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    Digital Financial Services: Unveiling the Collective Potential in Rural Landscape of India
    (Auckland University of Technology, 2024) Sharma, Himanshu
    Access to financial services not only has the potential to ignite economic prospects but also supports human development. The progress of information and communication technologies (ICTs) has significantly improved the accessibility, security, speed, and affordability of financial services, all thanks to the advent of ICTs. Prior research has predominantly centred on the implementation, deployment, and adoption of digital financial services (DFS), but the aim of this study diverges from this established focus. This qualitative and interpretive research examines how individuals in rural areas leverage DFS to achieve life goals. The research fieldwork of this study focuses on rural areas in the Uttar Pradesh (UP) state of India. Data collection using ethnographic techniques is conducted in seven villages within two districts of UP state: Gautam Buddha Nagar (GBN) and Bulandshahr (BS). The sample comprises thirty-six interviews, serving as the data set for the thematic analysis guided by an inductive-abductive reasoning approach. This blended method is embraced to identify core themes and extract novel insights into the role of DFS’s contribution to people’s lives. The thematic analysis revealed three core themes. The first two themes of this study contribute to existing knowledge about the instrumental role of DFS in expanding an individual's economic opportunities and financial literacy. The third theme challenges the conventional DFS perspective. It emphasises the DFS's potential to cultivate a pro-social environment where individuals share DFS resources, such as knowledge, skills, and applications. The mapping of core themes with extant theories unveils a conceptual DFS use continuum, symbolising two interrelated poles: the personal use of DFS and the collective use of DFS. Theoretical insights indicate that DFS can facilitate the development of a collaborative support system through the involvement of active DFS users in the closely-knit fabric of social networks. This study has practical implications, particularly for banking institutions to understand the social capital dynamics, identify active DFS users within communities across their operational zones, and offer them specialised training programmes to strengthen the DFS ecosystem.
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    Interference Mitigation in D2D-enabled Heterogeneous Cellular Networks
    (Auckland University of Technology, 2023) Kamruzzaman, Md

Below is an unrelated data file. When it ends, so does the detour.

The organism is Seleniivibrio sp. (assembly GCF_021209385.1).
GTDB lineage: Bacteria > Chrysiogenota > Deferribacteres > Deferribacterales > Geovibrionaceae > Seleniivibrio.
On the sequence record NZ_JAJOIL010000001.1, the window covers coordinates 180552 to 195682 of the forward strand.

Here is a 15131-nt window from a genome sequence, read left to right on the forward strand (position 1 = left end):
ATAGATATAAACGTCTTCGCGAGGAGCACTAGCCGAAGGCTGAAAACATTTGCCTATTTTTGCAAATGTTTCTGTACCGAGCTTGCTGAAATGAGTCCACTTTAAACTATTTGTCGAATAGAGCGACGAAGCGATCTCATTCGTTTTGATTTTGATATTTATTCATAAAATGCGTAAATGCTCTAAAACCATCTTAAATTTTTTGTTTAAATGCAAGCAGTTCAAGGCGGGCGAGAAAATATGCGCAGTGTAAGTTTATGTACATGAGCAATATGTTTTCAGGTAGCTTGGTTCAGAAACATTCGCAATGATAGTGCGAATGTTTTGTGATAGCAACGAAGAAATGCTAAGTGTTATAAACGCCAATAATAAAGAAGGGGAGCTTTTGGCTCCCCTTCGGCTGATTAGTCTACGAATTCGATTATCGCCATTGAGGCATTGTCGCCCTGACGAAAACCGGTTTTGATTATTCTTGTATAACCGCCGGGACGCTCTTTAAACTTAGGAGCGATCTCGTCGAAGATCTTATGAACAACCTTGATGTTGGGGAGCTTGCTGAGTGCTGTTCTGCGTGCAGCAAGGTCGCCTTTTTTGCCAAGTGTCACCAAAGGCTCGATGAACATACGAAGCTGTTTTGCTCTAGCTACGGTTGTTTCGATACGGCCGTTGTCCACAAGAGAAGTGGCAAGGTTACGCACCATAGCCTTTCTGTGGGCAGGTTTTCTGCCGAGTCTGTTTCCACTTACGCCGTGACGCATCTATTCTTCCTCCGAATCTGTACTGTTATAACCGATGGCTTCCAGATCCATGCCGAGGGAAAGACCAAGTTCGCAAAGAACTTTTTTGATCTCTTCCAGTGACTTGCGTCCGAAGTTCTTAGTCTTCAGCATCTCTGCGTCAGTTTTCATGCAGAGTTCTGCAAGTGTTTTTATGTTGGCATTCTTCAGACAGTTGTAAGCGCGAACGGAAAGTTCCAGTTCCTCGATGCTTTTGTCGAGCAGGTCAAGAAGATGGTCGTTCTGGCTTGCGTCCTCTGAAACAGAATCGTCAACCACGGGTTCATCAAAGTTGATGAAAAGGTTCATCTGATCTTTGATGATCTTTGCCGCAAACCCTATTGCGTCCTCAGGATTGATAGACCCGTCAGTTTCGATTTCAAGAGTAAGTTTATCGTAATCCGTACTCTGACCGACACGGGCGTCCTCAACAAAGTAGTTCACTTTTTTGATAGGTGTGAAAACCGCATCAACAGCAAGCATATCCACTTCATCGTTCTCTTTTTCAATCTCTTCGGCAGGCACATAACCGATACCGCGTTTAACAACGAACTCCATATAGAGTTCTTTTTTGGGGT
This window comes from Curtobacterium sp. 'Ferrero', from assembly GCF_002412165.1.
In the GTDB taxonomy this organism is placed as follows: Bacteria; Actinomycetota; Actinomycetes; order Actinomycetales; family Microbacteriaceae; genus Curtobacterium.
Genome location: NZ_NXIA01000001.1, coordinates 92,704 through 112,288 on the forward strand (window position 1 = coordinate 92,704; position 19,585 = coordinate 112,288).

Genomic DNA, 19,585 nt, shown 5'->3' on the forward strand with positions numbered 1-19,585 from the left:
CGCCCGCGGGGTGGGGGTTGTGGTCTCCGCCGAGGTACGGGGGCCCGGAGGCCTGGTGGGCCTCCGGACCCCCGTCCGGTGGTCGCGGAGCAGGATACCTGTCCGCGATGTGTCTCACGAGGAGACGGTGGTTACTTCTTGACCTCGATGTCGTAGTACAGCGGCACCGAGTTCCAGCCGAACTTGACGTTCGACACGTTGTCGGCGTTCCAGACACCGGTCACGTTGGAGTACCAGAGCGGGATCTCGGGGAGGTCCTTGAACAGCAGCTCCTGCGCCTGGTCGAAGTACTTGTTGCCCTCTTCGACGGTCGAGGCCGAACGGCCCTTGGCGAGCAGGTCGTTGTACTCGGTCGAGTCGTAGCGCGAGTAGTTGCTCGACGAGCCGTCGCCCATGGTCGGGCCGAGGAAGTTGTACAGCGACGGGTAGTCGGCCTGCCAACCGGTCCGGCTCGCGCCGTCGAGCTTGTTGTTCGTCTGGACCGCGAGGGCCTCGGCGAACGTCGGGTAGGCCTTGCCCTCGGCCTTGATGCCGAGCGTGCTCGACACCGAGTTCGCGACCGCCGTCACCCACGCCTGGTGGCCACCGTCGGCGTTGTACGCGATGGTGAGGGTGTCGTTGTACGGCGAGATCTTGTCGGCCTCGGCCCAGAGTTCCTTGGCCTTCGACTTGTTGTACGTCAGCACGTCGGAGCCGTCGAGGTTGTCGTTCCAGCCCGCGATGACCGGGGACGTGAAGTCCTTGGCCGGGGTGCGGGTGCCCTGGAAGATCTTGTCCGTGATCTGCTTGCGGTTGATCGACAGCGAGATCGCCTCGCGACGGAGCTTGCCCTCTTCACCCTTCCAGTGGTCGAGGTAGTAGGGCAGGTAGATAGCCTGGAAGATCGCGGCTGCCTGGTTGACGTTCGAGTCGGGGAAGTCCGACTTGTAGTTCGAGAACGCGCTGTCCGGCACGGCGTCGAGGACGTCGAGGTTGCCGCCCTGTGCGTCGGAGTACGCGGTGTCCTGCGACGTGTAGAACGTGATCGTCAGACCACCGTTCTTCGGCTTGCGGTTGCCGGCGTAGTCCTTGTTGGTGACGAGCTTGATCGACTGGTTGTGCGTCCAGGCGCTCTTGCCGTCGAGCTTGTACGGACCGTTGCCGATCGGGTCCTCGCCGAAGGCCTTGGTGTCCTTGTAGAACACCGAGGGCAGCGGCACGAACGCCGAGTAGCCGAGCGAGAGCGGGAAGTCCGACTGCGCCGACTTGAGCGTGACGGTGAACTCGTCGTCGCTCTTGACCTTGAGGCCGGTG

Device-to-Device (D2D) communication is a promising technology for next generation cellular networks. The D2D communication is being considered for the LTE Advanced standards in 3GPP Release 12, as Proximity Services (ProSe) continue to be part of current 5G or beyond cellular networks to support diverse applications. To fulfil the QoS requirements and to overcome the challenges of beyond 5G (B5G) cellular networks, D2D communication plays an important role. However, to maximize the performance gain of D2D communication, there are many open challenges that need to be addressed. One of the main factors that influence the performance of D2D communication in cellular heterogeneous networks (HetNets) is interference management. Transmission mode selection, resource allocation, power control and small cell deployment strategies are key factors that contribute to interference for D2D communication in cellular HetNets. In this thesis, an empirical investigation of the key factors influencing interference for D2D communication in cellular HetNets is described and its results are reported. In the investigation, the key performance-limiting factors are identified and measured by simulation as well as analytically. A new mode selection technique for improving D2D performance in HetNets is reported. The effect of various key performance-limiting factors, including DUEs positions and Signal-to-interference plus noise ratio (SINR) are analysed. Transmission mode is selected based on D2D user equipment (DUE), cellular user equipment (CUE) and evolved Node-B (eNB) locations and their mutual distances. The proposed mode selection scheme provides better outage probability and sum rate for D2D communication. Another main contribution of this thesis is the development of a new dynamic algorithm for interference management in D2D-enabled cellular HetNets. Various parameters for defining mutual interference within the 3-tier cellular network are defined and their effects on system performance are investigated. Achieved small cell density, transmission power control and device locations help to manage interference leading to higher outage probability and system throughput. A machine learning (ML)-based power control and resource allocation for interference management in a D2D-enabled cellular network is found to have a significant effect on achieving higher throughput and better quality of service (QoS). A deep Q-network (DQN) based deep reinforcement learning (DRL) algorithm is proposed to optimize resource allocation where D2D acts as an agent and take decision independently based on learned optimal policy from the environment. D2D-enabled cellular network design and deployment strategies are outlined and recommendations are made for various system design scenarios.